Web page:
The Paliyans living in the forests of the Sirumalai Hills in Tamil Nadu are missing out on all sorts of government benefits due to their not having the necessary identification documents. A reporter, A. Shrikumar, described the ways these lacks of identity cards have affected the people for a story in The Hindu on Wednesday last week, June 26.

The Sirumalai forested hills in the Dindigul District of Tamil Nadu
The Sirumalai forested hills in the Dindigul District of Tamil Nadu (Photo by Arulsjose in Wikimedia, Creative Commons license)

Some Paliyan children, for instance, are hindered in their desires to gain more schooling because they lack what are called “community certificates.” The reporter interviewed a 16-year-old boy named V. Bhoominathan who is eager to pursue his education beyond the 10th grade. “I knocked [on] the doors of many schools in [several different communities] … but I could not get a seat in any of the schools,” the young man complained.

About 20 other Paliyan children in the Sirumalai villages are similarly finding it difficult to get the schooling they want due to the same problem: they lack community certificates. Nearly 70 Paliyan families living in the Sirumalai Hills lack a variety of other identity documents. M. Muthamma complained to the newspaper about the fact that one girl is unable to gain admission to college due to her lack of proper documents. They have contacted the revenue and the forest departments about their need for ID cards but without any success.

A policeman The Hindu spoke with expressed the thought that the Paliyans remain aloof from the rest of the local society because of their lack of proper documents. He attributed other problems with their livelihoods, as he saw them, to their lack of ID documents, such as living in huts in the forests and collecting honey and tubers.

Six Paliyan kids
Six Paliyan kids (Photo courtesy of Steven Bonta)

A forester working in the area did point out that a few years ago 18 Paliyans were given some forest land under the provisions of the Forest Rights Act. Others have been given some land for cultivation. Murugan, a worker for an NGO active in the Sirumalai Hills, told the reporter that the process of issuing the community certificates should be expedited.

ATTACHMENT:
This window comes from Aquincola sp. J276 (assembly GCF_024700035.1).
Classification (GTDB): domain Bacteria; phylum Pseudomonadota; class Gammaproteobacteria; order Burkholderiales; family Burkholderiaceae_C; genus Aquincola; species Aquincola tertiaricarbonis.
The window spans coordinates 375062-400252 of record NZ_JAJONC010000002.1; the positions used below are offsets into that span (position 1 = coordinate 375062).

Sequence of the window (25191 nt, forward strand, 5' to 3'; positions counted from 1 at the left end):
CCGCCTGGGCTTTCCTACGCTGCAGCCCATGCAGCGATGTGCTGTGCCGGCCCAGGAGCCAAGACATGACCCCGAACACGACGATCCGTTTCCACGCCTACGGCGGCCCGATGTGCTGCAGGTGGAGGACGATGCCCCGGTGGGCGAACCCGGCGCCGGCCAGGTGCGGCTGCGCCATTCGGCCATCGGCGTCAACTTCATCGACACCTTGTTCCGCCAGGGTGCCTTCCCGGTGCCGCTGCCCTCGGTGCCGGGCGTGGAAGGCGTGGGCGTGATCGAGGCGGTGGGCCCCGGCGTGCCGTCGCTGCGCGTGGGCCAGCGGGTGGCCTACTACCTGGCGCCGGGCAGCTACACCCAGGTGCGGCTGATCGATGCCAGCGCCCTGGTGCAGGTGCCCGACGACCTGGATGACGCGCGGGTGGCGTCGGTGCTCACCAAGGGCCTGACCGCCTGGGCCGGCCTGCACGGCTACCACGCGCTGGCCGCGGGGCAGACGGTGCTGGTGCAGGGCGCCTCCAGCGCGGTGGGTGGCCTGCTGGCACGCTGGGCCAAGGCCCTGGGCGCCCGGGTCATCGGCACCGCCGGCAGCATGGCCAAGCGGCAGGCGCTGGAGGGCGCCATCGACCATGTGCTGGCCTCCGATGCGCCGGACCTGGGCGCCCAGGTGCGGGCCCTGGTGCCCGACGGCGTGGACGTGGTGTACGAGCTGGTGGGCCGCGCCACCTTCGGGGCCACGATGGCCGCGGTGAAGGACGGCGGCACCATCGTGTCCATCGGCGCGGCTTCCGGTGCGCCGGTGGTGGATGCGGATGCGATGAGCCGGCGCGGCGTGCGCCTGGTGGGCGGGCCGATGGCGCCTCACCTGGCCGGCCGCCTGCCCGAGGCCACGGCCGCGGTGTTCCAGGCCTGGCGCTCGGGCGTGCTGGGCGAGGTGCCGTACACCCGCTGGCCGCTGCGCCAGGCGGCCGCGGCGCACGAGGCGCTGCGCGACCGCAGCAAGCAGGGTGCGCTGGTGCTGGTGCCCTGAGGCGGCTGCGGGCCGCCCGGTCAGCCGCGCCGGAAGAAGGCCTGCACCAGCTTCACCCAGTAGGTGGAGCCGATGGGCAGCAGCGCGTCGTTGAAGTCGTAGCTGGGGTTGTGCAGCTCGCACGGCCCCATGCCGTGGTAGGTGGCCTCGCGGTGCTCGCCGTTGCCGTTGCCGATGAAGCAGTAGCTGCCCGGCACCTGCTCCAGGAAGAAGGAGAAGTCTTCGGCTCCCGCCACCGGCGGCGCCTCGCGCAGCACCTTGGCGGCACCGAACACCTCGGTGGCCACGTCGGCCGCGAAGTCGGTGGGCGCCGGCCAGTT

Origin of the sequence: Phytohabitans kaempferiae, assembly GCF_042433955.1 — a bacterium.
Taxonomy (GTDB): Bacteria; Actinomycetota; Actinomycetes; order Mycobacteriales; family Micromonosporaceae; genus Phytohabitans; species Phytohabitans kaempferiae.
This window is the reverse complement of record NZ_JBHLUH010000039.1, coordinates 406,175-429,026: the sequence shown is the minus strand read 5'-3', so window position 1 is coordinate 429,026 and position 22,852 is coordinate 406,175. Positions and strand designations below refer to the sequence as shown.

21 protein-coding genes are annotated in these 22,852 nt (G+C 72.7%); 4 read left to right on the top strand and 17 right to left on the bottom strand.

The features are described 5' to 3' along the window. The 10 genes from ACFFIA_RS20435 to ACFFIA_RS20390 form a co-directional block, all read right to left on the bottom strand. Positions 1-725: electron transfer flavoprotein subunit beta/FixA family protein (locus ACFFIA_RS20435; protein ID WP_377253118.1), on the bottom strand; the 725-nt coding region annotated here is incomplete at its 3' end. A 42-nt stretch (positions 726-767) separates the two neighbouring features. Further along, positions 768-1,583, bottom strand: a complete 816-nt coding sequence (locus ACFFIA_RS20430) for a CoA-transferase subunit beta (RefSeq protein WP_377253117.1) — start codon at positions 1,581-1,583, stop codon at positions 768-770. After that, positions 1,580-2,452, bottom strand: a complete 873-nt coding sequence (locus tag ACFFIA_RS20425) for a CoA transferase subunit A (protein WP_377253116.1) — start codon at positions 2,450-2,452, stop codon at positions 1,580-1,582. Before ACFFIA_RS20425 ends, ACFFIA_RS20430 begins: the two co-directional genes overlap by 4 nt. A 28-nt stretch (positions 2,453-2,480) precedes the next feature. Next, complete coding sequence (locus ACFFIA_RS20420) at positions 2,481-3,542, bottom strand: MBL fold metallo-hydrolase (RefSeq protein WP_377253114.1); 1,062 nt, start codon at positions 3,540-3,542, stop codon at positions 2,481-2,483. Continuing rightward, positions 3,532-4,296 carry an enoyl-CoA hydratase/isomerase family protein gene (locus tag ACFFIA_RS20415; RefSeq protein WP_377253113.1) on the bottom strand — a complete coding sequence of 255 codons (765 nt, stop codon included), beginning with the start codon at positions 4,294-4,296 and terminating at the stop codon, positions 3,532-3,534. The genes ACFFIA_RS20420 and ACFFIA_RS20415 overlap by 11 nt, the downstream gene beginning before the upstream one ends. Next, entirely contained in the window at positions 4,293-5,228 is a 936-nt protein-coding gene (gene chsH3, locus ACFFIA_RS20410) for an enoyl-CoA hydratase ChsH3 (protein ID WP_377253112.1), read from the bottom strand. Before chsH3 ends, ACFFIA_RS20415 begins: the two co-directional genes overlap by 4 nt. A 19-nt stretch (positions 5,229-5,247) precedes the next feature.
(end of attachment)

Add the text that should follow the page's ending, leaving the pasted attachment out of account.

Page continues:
Sivaprathan, the Village Administrative Officer for Sirumalai, said that the proper forms had been completed and sent up to higher level officials in the bureaucracy. The official did say that there are discrepancies in some of the documents—differences in addresses on several forms, irregularities in the forms, and so on. “However, we are working to find a solution at the earliest,” the official added.

T.G. Vinay, the Collector for the Dindigul District, once again visited his tribal constituents in the forests, this time on June 26. News stories in April 2018 and in February 2019 described his earlier visits to Paliyan communities in the forests . This time he visited Moolaiyaaru village in the Kodaikanal Hills to meet the Paliyan people. He used the occasion to give 22 families tracts of land and the necessary property registration papers.

He announced that a special camp would be held on Saturday and Sunday, June 29-30, in Ponnuruki village to look into their grievances and to try to help them out.